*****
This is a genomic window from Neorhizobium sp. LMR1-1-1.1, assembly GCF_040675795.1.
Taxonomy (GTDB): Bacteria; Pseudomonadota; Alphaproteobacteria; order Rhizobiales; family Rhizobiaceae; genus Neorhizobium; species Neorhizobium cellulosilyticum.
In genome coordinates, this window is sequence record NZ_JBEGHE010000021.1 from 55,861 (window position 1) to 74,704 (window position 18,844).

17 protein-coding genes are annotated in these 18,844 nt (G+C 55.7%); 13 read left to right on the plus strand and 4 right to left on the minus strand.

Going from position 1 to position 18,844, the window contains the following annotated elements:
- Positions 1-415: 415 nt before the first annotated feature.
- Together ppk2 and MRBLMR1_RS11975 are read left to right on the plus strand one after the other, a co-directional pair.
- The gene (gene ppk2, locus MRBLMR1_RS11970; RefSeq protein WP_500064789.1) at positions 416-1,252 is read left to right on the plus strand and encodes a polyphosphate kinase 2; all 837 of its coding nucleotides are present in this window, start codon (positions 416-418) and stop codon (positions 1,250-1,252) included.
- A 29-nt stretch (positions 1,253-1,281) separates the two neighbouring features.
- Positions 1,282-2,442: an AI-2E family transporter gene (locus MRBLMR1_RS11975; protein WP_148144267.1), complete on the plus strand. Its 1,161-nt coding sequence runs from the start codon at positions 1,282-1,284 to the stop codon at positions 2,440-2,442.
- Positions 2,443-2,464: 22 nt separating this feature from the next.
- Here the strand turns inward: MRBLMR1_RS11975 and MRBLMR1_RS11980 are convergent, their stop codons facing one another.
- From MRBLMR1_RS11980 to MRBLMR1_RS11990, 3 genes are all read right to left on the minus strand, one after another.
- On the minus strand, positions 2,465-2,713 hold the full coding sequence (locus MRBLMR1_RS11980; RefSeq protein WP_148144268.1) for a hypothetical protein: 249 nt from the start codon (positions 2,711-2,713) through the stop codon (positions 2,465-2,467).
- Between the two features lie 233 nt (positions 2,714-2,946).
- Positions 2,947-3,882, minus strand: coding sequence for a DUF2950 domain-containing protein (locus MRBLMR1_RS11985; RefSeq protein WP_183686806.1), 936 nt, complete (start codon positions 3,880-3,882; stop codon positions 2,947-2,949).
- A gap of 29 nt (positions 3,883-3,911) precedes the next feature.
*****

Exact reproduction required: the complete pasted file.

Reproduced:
This is a genomic window from Neorhizobium sp. LMR1-1-1.1, assembly GCF_040675795.1.
Taxonomy (GTDB): Bacteria; Pseudomonadota; Alphaproteobacteria; order Rhizobiales; family Rhizobiaceae; genus Neorhizobium; species Neorhizobium cellulosilyticum.
In genome coordinates, this window is sequence record NZ_JBEGHE010000021.1 from 55,861 (window position 1) to 74,704 (window position 18,844).

17 protein-coding genes are annotated in these 18,844 nt (G+C 55.7%); 13 read left to right on the plus strand and 4 right to left on the minus strand.

Going from position 1 to position 18,844, the window contains the following annotated elements:
- Positions 1-415: 415 nt before the first annotated feature.
- Together ppk2 and MRBLMR1_RS11975 are read left to right on the plus strand one after the other, a co-directional pair.
- The gene (gene ppk2, locus MRBLMR1_RS11970; RefSeq protein WP_500064789.1) at positions 416-1,252 is read left to right on the plus strand and encodes a polyphosphate kinase 2; all 837 of its coding nucleotides are present in this window, start codon (positions 416-418) and stop codon (positions 1,250-1,252) included.
- A 29-nt stretch (positions 1,253-1,281) separates the two neighbouring features.
- Positions 1,282-2,442: an AI-2E family transporter gene (locus MRBLMR1_RS11975; protein WP_148144267.1), complete on the plus strand. Its 1,161-nt coding sequence runs from the start codon at positions 1,282-1,284 to the stop codon at positions 2,440-2,442.
- Positions 2,443-2,464: 22 nt separating this feature from the next.
- Here the strand turns inward: MRBLMR1_RS11975 and MRBLMR1_RS11980 are convergent, their stop codons facing one another.
- From MRBLMR1_RS11980 to MRBLMR1_RS11990, 3 genes are all read right to left on the minus strand, one after another.
- On the minus strand, positions 2,465-2,713 hold the full coding sequence (locus MRBLMR1_RS11980; RefSeq protein WP_148144268.1) for a hypothetical protein: 249 nt from the start codon (positions 2,711-2,713) through the stop codon (positions 2,465-2,467).
- Between the two features lie 233 nt (positions 2,714-2,946).
- Positions 2,947-3,882, minus strand: coding sequence for a DUF2950 domain-containing protein (locus MRBLMR1_RS11985; RefSeq protein WP_183686806.1), 936 nt, complete (start codon positions 3,880-3,882; stop codon positions 2,947-2,949).
- A gap of 29 nt (positions 3,883-3,911) precedes the next feature.